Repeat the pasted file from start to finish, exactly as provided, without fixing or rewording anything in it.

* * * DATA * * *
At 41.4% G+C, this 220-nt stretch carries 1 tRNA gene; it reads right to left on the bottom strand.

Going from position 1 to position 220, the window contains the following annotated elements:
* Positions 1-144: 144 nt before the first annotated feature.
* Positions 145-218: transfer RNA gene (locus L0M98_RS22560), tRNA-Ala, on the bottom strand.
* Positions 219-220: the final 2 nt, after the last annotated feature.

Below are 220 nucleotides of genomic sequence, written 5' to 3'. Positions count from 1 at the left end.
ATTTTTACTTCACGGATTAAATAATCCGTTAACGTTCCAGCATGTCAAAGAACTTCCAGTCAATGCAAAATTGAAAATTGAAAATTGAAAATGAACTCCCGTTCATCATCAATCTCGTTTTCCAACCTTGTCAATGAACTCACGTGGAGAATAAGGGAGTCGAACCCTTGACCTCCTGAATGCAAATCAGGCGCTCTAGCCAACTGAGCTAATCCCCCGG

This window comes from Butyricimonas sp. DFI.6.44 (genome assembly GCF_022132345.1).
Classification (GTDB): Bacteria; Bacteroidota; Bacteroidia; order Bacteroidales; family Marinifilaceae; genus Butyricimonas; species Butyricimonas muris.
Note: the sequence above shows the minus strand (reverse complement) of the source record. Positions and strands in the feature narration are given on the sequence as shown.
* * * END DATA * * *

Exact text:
At 41.4% G+C, this 220-nt stretch carries 1 tRNA gene; it reads right to left on the bottom strand.

Going from position 1 to position 220, the window contains the following annotated elements:
* Positions 1-144: 144 nt before the first annotated feature.
* Positions 145-218: transfer RNA gene (locus L0M98_RS22560), tRNA-Ala, on the bottom strand.
* Positions 219-220: the final 2 nt, after the last annotated feature.

Below are 220 nucleotides of genomic sequence, written 5' to 3'. Positions count from 1 at the left end.
ATTTTTACTTCACGGATTAAATAATCCGTTAACGTTCCAGCATGTCAAAGAACTTCCAGTCAATGCAAAATTGAAAATTGAAAATTGAAAATGAACTCCCGTTCATCATCAATCTCGTTTTCCAACCTTGTCAATGAACTCACGTGGAGAATAAGGGAGTCGAACCCTTGACCTCCTGAATGCAAATCAGGCGCTCTAGCCAACTGAGCTAATCCCCCGG

This window comes from Butyricimonas sp. DFI.6.44 (genome assembly GCF_022132345.1).
Classification (GTDB): Bacteria; Bacteroidota; Bacteroidia; order Bacteroidales; family Marinifilaceae; genus Butyricimonas; species Butyricimonas muris.
Note: the sequence above shows the minus strand (reverse complement) of the source record. Positions and strands in the feature narration are given on the sequence as shown.